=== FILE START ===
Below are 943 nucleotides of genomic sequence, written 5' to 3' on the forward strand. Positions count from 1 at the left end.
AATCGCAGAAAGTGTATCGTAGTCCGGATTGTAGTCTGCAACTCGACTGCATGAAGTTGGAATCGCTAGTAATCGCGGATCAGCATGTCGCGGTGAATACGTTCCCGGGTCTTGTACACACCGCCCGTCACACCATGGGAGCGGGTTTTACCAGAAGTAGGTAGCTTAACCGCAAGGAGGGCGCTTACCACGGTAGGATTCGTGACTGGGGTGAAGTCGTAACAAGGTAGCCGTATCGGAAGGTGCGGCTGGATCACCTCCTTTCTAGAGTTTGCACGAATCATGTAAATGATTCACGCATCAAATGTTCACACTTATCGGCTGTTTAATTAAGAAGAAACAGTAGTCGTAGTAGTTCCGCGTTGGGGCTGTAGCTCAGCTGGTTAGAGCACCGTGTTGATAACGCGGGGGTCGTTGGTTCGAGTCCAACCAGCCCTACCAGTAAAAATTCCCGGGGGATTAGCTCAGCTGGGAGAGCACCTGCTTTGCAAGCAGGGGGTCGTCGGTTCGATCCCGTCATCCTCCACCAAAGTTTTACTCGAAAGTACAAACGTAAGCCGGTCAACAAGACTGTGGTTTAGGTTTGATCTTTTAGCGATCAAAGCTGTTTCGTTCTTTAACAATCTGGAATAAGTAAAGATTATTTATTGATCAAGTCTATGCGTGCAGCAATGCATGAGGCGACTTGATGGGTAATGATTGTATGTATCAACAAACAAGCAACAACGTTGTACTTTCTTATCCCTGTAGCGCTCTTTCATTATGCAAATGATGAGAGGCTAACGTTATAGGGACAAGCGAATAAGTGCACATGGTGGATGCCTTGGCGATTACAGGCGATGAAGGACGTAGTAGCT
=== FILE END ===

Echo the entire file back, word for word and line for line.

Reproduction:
Below are 943 nucleotides of genomic sequence, written 5' to 3' on the forward strand. Positions count from 1 at the left end.
AATCGCAGAAAGTGTATCGTAGTCCGGATTGTAGTCTGCAACTCGACTGCATGAAGTTGGAATCGCTAGTAATCGCGGATCAGCATGTCGCGGTGAATACGTTCCCGGGTCTTGTACACACCGCCCGTCACACCATGGGAGCGGGTTTTACCAGAAGTAGGTAGCTTAACCGCAAGGAGGGCGCTTACCACGGTAGGATTCGTGACTGGGGTGAAGTCGTAACAAGGTAGCCGTATCGGAAGGTGCGGCTGGATCACCTCCTTTCTAGAGTTTGCACGAATCATGTAAATGATTCACGCATCAAATGTTCACACTTATCGGCTGTTTAATTAAGAAGAAACAGTAGTCGTAGTAGTTCCGCGTTGGGGCTGTAGCTCAGCTGGTTAGAGCACCGTGTTGATAACGCGGGGGTCGTTGGTTCGAGTCCAACCAGCCCTACCAGTAAAAATTCCCGGGGGATTAGCTCAGCTGGGAGAGCACCTGCTTTGCAAGCAGGGGGTCGTCGGTTCGATCCCGTCATCCTCCACCAAAGTTTTACTCGAAAGTACAAACGTAAGCCGGTCAACAAGACTGTGGTTTAGGTTTGATCTTTTAGCGATCAAAGCTGTTTCGTTCTTTAACAATCTGGAATAAGTAAAGATTATTTATTGATCAAGTCTATGCGTGCAGCAATGCATGAGGCGACTTGATGGGTAATGATTGTATGTATCAACAAACAAGCAACAACGTTGTACTTTCTTATCCCTGTAGCGCTCTTTCATTATGCAAATGATGAGAGGCTAACGTTATAGGGACAAGCGAATAAGTGCACATGGTGGATGCCTTGGCGATTACAGGCGATGAAGGACGTAGTAGCT